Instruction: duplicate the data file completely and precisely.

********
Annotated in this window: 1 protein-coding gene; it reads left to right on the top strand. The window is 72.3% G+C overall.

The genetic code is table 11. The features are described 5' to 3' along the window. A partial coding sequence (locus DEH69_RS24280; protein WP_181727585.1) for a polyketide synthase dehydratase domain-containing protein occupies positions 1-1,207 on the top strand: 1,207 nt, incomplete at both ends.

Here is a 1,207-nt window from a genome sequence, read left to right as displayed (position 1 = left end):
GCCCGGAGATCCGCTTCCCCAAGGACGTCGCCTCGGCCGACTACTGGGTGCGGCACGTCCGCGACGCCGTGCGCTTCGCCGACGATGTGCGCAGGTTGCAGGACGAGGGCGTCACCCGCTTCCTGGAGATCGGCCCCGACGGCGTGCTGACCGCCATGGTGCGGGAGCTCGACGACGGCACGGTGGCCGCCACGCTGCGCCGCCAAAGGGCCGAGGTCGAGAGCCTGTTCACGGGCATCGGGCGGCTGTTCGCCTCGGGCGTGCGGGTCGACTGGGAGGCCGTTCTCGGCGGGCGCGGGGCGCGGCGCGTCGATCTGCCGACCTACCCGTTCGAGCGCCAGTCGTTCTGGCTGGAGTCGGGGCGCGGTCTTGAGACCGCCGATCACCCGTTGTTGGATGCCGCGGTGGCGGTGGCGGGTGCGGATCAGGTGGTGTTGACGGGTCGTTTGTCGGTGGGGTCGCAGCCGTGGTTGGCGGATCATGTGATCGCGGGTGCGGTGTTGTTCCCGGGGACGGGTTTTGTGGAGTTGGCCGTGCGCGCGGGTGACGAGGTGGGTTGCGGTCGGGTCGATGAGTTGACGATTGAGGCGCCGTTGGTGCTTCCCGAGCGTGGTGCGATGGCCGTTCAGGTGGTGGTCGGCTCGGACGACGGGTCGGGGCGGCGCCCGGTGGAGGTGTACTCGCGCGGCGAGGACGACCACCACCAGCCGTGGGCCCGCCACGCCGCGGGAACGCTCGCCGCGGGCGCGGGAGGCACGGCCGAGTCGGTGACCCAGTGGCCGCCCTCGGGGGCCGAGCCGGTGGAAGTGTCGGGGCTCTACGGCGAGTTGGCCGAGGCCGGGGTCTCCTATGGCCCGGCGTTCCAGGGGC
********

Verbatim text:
Annotated in this window: 1 protein-coding gene; it reads left to right on the top strand. The window is 72.3% G+C overall.

The genetic code is table 11. The features are described 5' to 3' along the window. A partial coding sequence (locus DEH69_RS24280; protein WP_181727585.1) for a polyketide synthase dehydratase domain-containing protein occupies positions 1-1,207 on the top strand: 1,207 nt, incomplete at both ends.

Here is a 1,207-nt window from a genome sequence, read left to right as displayed (position 1 = left end):
GCCCGGAGATCCGCTTCCCCAAGGACGTCGCCTCGGCCGACTACTGGGTGCGGCACGTCCGCGACGCCGTGCGCTTCGCCGACGATGTGCGCAGGTTGCAGGACGAGGGCGTCACCCGCTTCCTGGAGATCGGCCCCGACGGCGTGCTGACCGCCATGGTGCGGGAGCTCGACGACGGCACGGTGGCCGCCACGCTGCGCCGCCAAAGGGCCGAGGTCGAGAGCCTGTTCACGGGCATCGGGCGGCTGTTCGCCTCGGGCGTGCGGGTCGACTGGGAGGCCGTTCTCGGCGGGCGCGGGGCGCGGCGCGTCGATCTGCCGACCTACCCGTTCGAGCGCCAGTCGTTCTGGCTGGAGTCGGGGCGCGGTCTTGAGACCGCCGATCACCCGTTGTTGGATGCCGCGGTGGCGGTGGCGGGTGCGGATCAGGTGGTGTTGACGGGTCGTTTGTCGGTGGGGTCGCAGCCGTGGTTGGCGGATCATGTGATCGCGGGTGCGGTGTTGTTCCCGGGGACGGGTTTTGTGGAGTTGGCCGTGCGCGCGGGTGACGAGGTGGGTTGCGGTCGGGTCGATGAGTTGACGATTGAGGCGCCGTTGGTGCTTCCCGAGCGTGGTGCGATGGCCGTTCAGGTGGTGGTCGGCTCGGACGACGGGTCGGGGCGGCGCCCGGTGGAGGTGTACTCGCGCGGCGAGGACGACCACCACCAGCCGTGGGCCCGCCACGCCGCGGGAACGCTCGCCGCGGGCGCGGGAGGCACGGCCGAGTCGGTGACCCAGTGGCCGCCCTCGGGGGCCGAGCCGGTGGAAGTGTCGGGGCTCTACGGCGAGTTGGCCGAGGCCGGGGTCTCCTATGGCCCGGCGTTCCAGGGGC